. The court took no action on a request to allow a coal company to rebuild a county bridge at Ice. Ward said that in the absence of County Attorney Harold Bolling, who had to attend another meeting, questions of liability could not be answered.

. The court voted unanimously to approve the budget of the Pine Mountain Regional Authority, a Harlan County Industrial Park with which Letcher County participates.

. County Treasurer Phillip Hampton told court members they have been good stewards of the people’s money during the last fiscal year and said there were impressive end-of-year balances in every account. Hampton said all accounts are in the black. He said the court’s achievement is especially impressive when compared to budget problems and lay-offs in several surrounding counties.

. The court awarded a contract for security devices for se- nior citizens centers to Lewis Electric, the low bidder. Ward said Lewis will install security alarms and motion detectors to guard against burglaries such as the recent theft of a wide screen television at Fleming. Ward said all Wii game systems are now locked up.

. Magistrate Archie Banks proposed raises for the front office staff. Banks said that Doris Jean Frazier, Hettie Adams, and Debbie Collins had performed above and beyond their duty and have been excellent representatives of the county government. The court voted unanimously to give Frazier and Adams each a $3,500 raise and to put Collins on salary with starting pay of $26,000. Collins had previously been paid hourly, and Banks said this represented a raise for her as well.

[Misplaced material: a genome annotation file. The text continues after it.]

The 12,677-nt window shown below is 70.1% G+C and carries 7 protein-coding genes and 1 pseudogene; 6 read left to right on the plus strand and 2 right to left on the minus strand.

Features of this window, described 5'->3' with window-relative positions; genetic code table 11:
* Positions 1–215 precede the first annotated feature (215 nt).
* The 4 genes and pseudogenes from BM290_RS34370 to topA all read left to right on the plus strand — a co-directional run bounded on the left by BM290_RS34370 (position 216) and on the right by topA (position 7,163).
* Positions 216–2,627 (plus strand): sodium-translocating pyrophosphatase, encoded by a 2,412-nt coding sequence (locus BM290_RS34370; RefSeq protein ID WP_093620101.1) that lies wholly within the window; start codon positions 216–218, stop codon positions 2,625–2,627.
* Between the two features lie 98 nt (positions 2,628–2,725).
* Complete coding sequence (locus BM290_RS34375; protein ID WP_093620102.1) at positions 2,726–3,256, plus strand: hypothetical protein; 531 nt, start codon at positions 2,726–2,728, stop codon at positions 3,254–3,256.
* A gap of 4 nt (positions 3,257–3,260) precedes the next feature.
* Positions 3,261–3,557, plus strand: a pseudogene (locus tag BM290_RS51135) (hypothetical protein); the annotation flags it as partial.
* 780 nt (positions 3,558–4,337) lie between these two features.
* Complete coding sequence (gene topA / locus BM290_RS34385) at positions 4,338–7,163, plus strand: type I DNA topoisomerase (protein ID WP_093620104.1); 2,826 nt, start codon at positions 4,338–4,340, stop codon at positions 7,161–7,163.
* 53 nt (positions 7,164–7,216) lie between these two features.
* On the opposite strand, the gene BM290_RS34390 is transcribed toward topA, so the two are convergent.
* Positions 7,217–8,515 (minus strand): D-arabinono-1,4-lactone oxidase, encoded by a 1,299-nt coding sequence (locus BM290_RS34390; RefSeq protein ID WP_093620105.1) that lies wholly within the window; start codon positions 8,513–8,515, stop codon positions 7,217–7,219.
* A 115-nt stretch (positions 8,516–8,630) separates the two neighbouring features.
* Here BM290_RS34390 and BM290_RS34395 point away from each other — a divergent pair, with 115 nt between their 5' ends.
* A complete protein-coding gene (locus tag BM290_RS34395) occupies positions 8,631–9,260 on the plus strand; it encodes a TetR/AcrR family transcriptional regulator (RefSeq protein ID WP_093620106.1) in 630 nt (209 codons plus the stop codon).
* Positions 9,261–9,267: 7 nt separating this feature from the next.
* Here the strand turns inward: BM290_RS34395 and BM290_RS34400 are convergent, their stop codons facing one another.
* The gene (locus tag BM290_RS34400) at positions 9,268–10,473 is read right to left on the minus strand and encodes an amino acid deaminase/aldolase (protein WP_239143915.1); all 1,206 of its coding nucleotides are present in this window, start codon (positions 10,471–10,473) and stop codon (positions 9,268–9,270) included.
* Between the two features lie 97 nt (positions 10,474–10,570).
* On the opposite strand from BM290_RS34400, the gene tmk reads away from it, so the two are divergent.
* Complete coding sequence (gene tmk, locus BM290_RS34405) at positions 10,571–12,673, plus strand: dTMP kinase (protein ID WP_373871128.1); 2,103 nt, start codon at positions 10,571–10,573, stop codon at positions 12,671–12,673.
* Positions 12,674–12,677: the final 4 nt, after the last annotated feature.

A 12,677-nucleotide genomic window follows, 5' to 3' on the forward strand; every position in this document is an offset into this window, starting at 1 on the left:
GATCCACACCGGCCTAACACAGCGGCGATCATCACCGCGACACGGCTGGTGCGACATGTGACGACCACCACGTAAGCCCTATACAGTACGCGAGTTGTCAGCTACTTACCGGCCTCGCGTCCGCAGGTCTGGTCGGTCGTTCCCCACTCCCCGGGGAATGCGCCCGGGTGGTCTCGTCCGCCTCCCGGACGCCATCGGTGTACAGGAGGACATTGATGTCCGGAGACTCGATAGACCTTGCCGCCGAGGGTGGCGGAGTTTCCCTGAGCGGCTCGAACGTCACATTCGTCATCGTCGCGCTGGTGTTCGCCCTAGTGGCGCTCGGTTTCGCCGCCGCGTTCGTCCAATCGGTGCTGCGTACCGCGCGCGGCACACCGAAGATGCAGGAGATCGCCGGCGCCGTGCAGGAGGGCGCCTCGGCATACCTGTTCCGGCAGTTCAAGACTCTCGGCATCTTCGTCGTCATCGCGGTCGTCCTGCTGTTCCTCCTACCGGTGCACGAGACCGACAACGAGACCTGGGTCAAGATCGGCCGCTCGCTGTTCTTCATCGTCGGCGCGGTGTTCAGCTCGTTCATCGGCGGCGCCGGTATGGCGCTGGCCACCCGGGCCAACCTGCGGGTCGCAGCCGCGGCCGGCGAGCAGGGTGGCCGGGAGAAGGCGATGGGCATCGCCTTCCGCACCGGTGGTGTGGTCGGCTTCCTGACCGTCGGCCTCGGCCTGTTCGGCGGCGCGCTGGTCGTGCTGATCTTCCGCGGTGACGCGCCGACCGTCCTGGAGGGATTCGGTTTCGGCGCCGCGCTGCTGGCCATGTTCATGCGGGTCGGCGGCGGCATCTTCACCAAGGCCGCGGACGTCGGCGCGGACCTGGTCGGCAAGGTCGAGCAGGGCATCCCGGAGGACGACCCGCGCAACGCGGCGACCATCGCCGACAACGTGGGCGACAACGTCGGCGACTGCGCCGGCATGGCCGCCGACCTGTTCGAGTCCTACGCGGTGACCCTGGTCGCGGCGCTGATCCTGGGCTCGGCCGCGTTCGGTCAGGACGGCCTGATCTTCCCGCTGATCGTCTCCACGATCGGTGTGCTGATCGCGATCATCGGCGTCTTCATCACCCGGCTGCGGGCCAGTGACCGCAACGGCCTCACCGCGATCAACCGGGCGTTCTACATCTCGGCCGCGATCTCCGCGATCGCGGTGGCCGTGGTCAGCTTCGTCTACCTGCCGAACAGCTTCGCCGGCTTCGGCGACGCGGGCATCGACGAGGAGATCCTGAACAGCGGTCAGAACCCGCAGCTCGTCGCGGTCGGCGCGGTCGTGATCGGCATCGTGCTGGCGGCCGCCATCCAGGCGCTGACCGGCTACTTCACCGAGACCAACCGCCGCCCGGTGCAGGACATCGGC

. The court voted unanimously to designate a portion of Meadow Fork Road as the Solomon H. Whitaker Memorial Highway in honor of the man who built the first road by hand.

In Reports from county departments:

. Litter Warden Darrell Banks reported checking 11 dumps in June and having three cleaned up. Eleven people were arraigned for littering and seven were set for pre-trial. Two were deferred and two pled guilty. Banks answered 14 complaints and had property owners clean up around seven homes.

. County Road Foreman John Adams reported that county road workers blacktopped the Whitaker Cemetery Road, Beetree Road, Yonts Fork, Setter Road, Grassy Fork, Taylor Road, Pheasant Drive, Darling Road, Goosecreek Road, Violet Drive, School House Hill, Allspice Drive, Jim Banks Road, Slate Avenue, Short Hollow, State Drive, Grays Branch, Phoenix Drive, Thornton Gap, Mack Drive, Sidney Drive, Four Wheel Drive, and Madden Lane. Workers also cut brush, graded and graveled roads, and performed other work throughout the county.

. Letcher County 911 Director Brandon Conley reported taking two men to World Wide Equipment to pick up two new Mack dump trucks, delivering pagers to Kings Creek Fire Department, picking up equipment throughout the county, making lettering for Senior Citizens Centers and county trucks, repairing pagers, and making signs and putting them up where needed.

Balances of county funds as listed in the treasurer’s report were:

. General Fund. $367,955

.Road and Bridge, $1,655,457

. Jail Fund, $199,195

. LGEA Fund, $259,068

. Senior Citizens Fund, $103,561

. Forestry Fund, $3,538

. Courthouse Funded Depreciation Account, $430,423

. Courthouse Debt Service Account, $386.87

. Abandoned Mine Lands Fund, $0.00